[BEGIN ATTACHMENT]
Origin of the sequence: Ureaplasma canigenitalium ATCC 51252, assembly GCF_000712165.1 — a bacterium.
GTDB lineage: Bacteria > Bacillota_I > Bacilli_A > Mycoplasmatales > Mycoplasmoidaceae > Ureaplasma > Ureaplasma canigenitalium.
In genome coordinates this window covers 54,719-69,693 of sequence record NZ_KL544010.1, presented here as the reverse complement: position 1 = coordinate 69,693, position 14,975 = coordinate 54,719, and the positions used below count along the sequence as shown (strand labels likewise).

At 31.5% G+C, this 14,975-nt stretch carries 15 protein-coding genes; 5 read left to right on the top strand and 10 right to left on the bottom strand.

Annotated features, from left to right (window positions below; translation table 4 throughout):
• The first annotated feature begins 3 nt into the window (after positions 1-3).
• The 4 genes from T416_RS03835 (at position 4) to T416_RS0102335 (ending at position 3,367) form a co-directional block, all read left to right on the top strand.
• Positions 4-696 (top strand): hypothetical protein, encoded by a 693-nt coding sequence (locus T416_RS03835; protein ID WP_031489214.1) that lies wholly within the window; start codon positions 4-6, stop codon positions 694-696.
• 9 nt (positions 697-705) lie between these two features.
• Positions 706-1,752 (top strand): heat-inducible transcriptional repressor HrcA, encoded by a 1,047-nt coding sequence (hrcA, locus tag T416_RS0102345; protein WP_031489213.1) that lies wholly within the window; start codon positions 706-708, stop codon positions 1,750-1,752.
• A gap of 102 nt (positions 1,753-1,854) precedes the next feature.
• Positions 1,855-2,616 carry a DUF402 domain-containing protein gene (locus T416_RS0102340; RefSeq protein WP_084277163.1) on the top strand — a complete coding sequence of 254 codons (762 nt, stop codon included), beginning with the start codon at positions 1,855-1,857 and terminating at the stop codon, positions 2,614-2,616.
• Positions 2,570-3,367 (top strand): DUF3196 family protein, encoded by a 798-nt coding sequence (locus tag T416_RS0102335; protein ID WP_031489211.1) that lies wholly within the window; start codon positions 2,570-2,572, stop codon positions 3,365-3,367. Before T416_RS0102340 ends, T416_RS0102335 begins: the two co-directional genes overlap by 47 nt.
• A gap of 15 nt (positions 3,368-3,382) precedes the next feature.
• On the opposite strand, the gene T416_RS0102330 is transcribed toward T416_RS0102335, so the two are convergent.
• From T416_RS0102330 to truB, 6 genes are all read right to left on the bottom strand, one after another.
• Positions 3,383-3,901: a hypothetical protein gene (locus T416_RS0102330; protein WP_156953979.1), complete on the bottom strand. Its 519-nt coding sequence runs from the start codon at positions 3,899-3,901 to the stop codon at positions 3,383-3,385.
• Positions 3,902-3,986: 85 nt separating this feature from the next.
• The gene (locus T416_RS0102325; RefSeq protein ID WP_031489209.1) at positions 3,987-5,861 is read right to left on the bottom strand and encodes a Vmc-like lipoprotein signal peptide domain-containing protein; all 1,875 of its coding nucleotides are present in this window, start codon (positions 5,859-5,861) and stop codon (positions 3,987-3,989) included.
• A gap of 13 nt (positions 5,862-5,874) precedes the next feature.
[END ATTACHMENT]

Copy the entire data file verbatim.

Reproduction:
Origin of the sequence: Ureaplasma canigenitalium ATCC 51252, assembly GCF_000712165.1 — a bacterium.
GTDB lineage: Bacteria > Bacillota_I > Bacilli_A > Mycoplasmatales > Mycoplasmoidaceae > Ureaplasma > Ureaplasma canigenitalium.
In genome coordinates this window covers 54,719-69,693 of sequence record NZ_KL544010.1, presented here as the reverse complement: position 1 = coordinate 69,693, position 14,975 = coordinate 54,719, and the positions used below count along the sequence as shown (strand labels likewise).

At 31.5% G+C, this 14,975-nt stretch carries 15 protein-coding genes; 5 read left to right on the top strand and 10 right to left on the bottom strand.

Annotated features, from left to right (window positions below; translation table 4 throughout):
• The first annotated feature begins 3 nt into the window (after positions 1-3).
• The 4 genes from T416_RS03835 (at position 4) to T416_RS0102335 (ending at position 3,367) form a co-directional block, all read left to right on the top strand.
• Positions 4-696 (top strand): hypothetical protein, encoded by a 693-nt coding sequence (locus T416_RS03835; protein ID WP_031489214.1) that lies wholly within the window; start codon positions 4-6, stop codon positions 694-696.
• 9 nt (positions 697-705) lie between these two features.
• Positions 706-1,752 (top strand): heat-inducible transcriptional repressor HrcA, encoded by a 1,047-nt coding sequence (hrcA, locus tag T416_RS0102345; protein WP_031489213.1) that lies wholly within the window; start codon positions 706-708, stop codon positions 1,750-1,752.
• A gap of 102 nt (positions 1,753-1,854) precedes the next feature.
• Positions 1,855-2,616 carry a DUF402 domain-containing protein gene (locus T416_RS0102340; RefSeq protein WP_084277163.1) on the top strand — a complete coding sequence of 254 codons (762 nt, stop codon included), beginning with the start codon at positions 1,855-1,857 and terminating at the stop codon, positions 2,614-2,616.
• Positions 2,570-3,367 (top strand): DUF3196 family protein, encoded by a 798-nt coding sequence (locus tag T416_RS0102335; protein ID WP_031489211.1) that lies wholly within the window; start codon positions 2,570-2,572, stop codon positions 3,365-3,367. Before T416_RS0102340 ends, T416_RS0102335 begins: the two co-directional genes overlap by 47 nt.
• A gap of 15 nt (positions 3,368-3,382) precedes the next feature.
• On the opposite strand, the gene T416_RS0102330 is transcribed toward T416_RS0102335, so the two are convergent.
• From T416_RS0102330 to truB, 6 genes are all read right to left on the bottom strand, one after another.
• Positions 3,383-3,901: a hypothetical protein gene (locus T416_RS0102330; protein WP_156953979.1), complete on the bottom strand. Its 519-nt coding sequence runs from the start codon at positions 3,899-3,901 to the stop codon at positions 3,383-3,385.
• Positions 3,902-3,986: 85 nt separating this feature from the next.
• The gene (locus T416_RS0102325; RefSeq protein ID WP_031489209.1) at positions 3,987-5,861 is read right to left on the bottom strand and encodes a Vmc-like lipoprotein signal peptide domain-containing protein; all 1,875 of its coding nucleotides are present in this window, start codon (positions 5,859-5,861) and stop codon (positions 3,987-3,989) included.
• A gap of 13 nt (positions 5,862-5,874) precedes the next feature.